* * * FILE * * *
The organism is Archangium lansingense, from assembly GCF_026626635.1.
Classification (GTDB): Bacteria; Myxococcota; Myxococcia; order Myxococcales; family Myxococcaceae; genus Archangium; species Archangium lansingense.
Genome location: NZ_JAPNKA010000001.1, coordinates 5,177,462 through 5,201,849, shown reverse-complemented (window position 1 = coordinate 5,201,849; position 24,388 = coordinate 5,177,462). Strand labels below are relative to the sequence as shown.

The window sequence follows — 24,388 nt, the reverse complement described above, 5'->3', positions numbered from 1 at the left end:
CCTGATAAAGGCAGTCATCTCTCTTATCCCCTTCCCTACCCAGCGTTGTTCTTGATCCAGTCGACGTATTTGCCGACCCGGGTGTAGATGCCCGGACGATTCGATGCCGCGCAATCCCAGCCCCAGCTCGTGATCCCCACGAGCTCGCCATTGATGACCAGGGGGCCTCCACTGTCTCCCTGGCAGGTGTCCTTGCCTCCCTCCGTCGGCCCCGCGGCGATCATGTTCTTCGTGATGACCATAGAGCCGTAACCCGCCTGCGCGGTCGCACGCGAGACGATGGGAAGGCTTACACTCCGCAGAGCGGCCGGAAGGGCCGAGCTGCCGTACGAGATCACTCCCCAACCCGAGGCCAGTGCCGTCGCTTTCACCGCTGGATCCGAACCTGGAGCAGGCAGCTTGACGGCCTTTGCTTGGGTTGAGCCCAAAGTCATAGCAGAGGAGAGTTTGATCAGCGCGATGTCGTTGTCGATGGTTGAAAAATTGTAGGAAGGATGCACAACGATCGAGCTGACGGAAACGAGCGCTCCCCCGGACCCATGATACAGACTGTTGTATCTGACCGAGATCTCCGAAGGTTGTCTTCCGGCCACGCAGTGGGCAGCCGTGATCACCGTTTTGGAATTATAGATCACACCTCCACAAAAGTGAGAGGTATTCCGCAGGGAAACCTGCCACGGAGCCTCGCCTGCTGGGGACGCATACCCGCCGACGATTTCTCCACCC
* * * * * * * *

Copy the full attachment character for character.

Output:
The organism is Archangium lansingense, from assembly GCF_026626635.1.
Classification (GTDB): Bacteria; Myxococcota; Myxococcia; order Myxococcales; family Myxococcaceae; genus Archangium; species Archangium lansingense.
Genome location: NZ_JAPNKA010000001.1, coordinates 5,177,462 through 5,201,849, shown reverse-complemented (window position 1 = coordinate 5,201,849; position 24,388 = coordinate 5,177,462). Strand labels below are relative to the sequence as shown.

The window sequence follows — 24,388 nt, the reverse complement described above, 5'->3', positions numbered from 1 at the left end:
CCTGATAAAGGCAGTCATCTCTCTTATCCCCTTCCCTACCCAGCGTTGTTCTTGATCCAGTCGACGTATTTGCCGACCCGGGTGTAGATGCCCGGACGATTCGATGCCGCGCAATCCCAGCCCCAGCTCGTGATCCCCACGAGCTCGCCATTGATGACCAGGGGGCCTCCACTGTCTCCCTGGCAGGTGTCCTTGCCTCCCTCCGTCGGCCCCGCGGCGATCATGTTCTTCGTGATGACCATAGAGCCGTAACCCGCCTGCGCGGTCGCACGCGAGACGATGGGAAGGCTTACACTCCGCAGAGCGGCCGGAAGGGCCGAGCTGCCGTACGAGATCACTCCCCAACCCGAGGCCAGTGCCGTCGCTTTCACCGCTGGATCCGAACCTGGAGCAGGCAGCTTGACGGCCTTTGCTTGGGTTGAGCCCAAAGTCATAGCAGAGGAGAGTTTGATCAGCGCGATGTCGTTGTCGATGGTTGAAAAATTGTAGGAAGGATGCACAACGATCGAGCTGACGGAAACGAGCGCTCCCCCGGACCCATGATACAGACTGTTGTATCTGACCGAGATCTCCGAAGGTTGTCTTCCGGCCACGCAGTGGGCAGCCGTGATCACCGTTTTGGAATTATAGATCACACCTCCACAAAAGTGAGAGGTATTCCGCAGGGAAACCTGCCACGGAGCCTCGCCTGCTGGGGACGCATACCCGCCGACGATTTCTCCACCC